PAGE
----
It’s never going to be all diamonds and no rock. Not even close. But as you continue to work at your craft, you learn to spot the diamonds more easily and to mine them faster. You learn to polish dull gems and make them shine. And, perhaps most important, you finally learn to stop hating the rock. Because you realize it’s just a layer you must get through in order to reach the jewel within.

Copyright © Sandy Ackers, Strangling My Muse: Struggling to Live a Creative Life in a Stressful World, http://www.stranglingmymuse.com

Perfectionism: A Great Muse-Strangler, Part 3

This week I’m rerunning my series on perfectionism, which struck quite a chord with readers last year. Here’s the third installment:

I’ve been thinking (and writing) a lot about perfectionism lately, and I can see two particular ways in which it has hampered my creativity over the years: Needing my life to be in perfect order before I can really devote time to writing. And feeling my writing isn’t good enough, because it’s not perfect. In this post, I’m going to talk about the first issue, and I’ll discuss the second one next time.

abstract
Here are some things I’ve learned: Life is messy. Creativity is messy. Muses come to you at the worst possible times. They arrive when you can’t possibly listen to them because your world will fall apart if you don’t finish the big work project/get another hour of sleep/re-grout the shower right now. They arrive when you’re tired and cranky and you don’t care about their amazing creative insights. They come to you straight from a Paris café on a sunny afternoon where they were just biting into the perfect tarte au citron. They arrive with crumbs still falling down their chins because they had a brilliant idea for you that couldn’t wait. They expect you to drop everything and listen to their inspirational comments.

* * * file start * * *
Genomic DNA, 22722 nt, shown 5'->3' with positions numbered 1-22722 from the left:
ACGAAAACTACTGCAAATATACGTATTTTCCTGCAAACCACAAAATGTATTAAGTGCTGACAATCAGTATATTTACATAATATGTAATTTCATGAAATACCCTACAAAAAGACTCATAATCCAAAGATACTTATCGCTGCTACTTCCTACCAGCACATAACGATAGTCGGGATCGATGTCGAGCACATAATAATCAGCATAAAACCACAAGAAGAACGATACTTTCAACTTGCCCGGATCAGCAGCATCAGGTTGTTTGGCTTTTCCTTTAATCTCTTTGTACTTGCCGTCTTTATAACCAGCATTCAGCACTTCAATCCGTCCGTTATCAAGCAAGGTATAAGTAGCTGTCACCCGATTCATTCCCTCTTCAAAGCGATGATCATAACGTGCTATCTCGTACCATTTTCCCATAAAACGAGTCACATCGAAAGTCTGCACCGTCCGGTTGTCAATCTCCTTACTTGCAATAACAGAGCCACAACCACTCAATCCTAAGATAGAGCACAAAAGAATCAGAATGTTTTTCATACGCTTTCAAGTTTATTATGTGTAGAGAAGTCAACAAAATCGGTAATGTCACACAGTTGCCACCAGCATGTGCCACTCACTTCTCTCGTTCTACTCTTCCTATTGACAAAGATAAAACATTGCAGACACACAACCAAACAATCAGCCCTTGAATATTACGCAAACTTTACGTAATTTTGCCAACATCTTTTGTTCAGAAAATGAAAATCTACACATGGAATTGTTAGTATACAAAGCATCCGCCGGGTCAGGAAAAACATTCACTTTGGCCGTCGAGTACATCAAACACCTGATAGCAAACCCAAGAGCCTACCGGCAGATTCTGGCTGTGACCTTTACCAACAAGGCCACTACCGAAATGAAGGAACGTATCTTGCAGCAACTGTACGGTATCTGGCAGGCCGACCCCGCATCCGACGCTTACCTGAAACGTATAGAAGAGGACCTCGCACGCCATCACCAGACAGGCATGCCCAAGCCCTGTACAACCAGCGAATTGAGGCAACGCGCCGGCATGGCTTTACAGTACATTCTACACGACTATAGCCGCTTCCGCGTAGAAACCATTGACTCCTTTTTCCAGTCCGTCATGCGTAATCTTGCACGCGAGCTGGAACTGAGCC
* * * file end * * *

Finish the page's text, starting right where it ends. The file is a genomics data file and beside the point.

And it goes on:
Alternately, muses are good at vanishing. They disappear just when you want them the most. They start pouting and storm off right in the middle of a wonderful creative session. Or they suddenly have pressing business elsewhere and won’t stay, even when you beg. They abandon you, leaving you astonished because you thought things were going so well. Or they never arrive at all. They stop taking your calls and won’t tell you why.

And here’s the thing. If you want to create, you must create anyway. If you want to write or paint or sculpt or make music, you must write or paint or sculpt or make music in spite of everything. You must do it when your muse is acting up, and you must do it when you’re cranky, and you must do it when you’re busy.

Because if you don’t write, you’re not writing. If you don’t paint, you’re not painting. In The Writing Life, Annie Dillard said “How we spend our days is, of course, how we spend our lives.” If you don’t spend your days creating, you’re not spending your life creating.

Not to put any pressure on you or anything.

puzzle pieces
Something else I’ve learned—and it’s taken me years to truly understand this—is that creativity can take place in tiny bites. You don’t have to set aside big chunks of time to write a novel. You don’t have to complete a short story in one sitting. Or a poem. Even a haiku.

I once completed a series of stories by setting aside 15 minutes a day when I was working full time and freelancing on the side and felt swamped all the time. I began stopping at a sheltered bench or a hotel lobby every morning after my commute downtown. I wrote for 15 minutes before heading to my office. Once I got into the flow of this daily writing habit, I was amazed at how much I could get done in such a short time.